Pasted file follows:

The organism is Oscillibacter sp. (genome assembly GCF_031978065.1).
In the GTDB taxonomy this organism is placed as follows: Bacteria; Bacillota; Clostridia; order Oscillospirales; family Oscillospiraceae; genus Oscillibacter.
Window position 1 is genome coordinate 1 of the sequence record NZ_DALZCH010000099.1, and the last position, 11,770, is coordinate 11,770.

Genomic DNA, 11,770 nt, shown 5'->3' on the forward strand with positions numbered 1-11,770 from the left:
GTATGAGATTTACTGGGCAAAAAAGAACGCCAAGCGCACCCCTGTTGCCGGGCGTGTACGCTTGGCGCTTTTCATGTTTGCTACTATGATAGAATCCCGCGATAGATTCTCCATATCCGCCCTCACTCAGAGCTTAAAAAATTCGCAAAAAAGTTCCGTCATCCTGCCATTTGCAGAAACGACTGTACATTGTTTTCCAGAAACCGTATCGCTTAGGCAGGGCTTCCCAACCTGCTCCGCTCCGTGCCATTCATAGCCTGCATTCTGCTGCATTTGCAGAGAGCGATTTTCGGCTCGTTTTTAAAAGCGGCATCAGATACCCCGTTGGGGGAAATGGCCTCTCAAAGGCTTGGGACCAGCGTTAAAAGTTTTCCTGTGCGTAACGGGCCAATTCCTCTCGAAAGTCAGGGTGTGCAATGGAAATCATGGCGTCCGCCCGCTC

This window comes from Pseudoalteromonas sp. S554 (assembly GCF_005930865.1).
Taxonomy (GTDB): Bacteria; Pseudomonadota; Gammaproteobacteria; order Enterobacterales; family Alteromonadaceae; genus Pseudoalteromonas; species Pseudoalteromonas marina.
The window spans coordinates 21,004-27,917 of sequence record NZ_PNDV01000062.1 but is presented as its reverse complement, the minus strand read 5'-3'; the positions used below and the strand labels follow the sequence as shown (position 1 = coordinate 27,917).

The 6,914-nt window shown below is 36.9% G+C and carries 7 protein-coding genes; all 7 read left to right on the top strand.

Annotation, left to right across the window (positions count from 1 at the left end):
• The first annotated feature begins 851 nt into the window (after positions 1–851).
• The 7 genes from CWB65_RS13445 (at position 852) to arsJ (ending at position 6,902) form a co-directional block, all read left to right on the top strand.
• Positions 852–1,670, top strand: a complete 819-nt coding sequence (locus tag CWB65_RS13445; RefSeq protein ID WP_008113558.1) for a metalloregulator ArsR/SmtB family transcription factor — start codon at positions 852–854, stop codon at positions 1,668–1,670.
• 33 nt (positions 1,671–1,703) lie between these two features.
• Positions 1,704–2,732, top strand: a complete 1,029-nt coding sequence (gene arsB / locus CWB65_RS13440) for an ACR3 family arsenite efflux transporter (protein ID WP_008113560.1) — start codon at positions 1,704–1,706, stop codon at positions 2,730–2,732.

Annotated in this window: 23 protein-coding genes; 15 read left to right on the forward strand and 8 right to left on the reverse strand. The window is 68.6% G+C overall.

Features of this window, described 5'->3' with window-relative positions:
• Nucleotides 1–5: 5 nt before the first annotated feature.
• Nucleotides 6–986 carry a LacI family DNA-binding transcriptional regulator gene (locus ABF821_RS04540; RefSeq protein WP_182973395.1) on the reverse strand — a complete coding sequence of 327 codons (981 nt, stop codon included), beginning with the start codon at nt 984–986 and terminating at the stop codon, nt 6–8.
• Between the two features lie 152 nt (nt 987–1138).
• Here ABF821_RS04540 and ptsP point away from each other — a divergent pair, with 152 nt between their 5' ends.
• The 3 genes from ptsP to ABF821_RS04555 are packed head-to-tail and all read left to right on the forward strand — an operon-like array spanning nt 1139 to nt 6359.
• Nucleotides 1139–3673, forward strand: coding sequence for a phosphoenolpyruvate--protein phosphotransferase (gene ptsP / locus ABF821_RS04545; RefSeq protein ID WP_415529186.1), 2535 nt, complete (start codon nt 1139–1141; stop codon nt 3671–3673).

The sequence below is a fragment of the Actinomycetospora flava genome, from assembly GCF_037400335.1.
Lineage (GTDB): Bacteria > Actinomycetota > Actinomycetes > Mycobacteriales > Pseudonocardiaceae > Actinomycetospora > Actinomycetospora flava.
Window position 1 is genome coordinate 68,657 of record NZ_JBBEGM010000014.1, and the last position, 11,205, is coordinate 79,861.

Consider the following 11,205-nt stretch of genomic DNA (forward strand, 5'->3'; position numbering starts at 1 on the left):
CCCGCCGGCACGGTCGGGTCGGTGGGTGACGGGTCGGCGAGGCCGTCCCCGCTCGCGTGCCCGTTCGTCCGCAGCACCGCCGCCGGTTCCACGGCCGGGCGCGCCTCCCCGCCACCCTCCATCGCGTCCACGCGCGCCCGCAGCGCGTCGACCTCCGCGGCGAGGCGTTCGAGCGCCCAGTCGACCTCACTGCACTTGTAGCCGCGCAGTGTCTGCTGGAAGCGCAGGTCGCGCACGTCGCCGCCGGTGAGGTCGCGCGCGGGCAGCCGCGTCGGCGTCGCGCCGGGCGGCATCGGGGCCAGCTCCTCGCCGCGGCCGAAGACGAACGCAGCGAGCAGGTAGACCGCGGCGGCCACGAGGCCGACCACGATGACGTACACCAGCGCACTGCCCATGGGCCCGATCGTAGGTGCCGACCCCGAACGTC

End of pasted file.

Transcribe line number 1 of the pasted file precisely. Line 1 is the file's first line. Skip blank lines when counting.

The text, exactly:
The organism is Oscillibacter sp. (genome assembly GCF_031978065.1).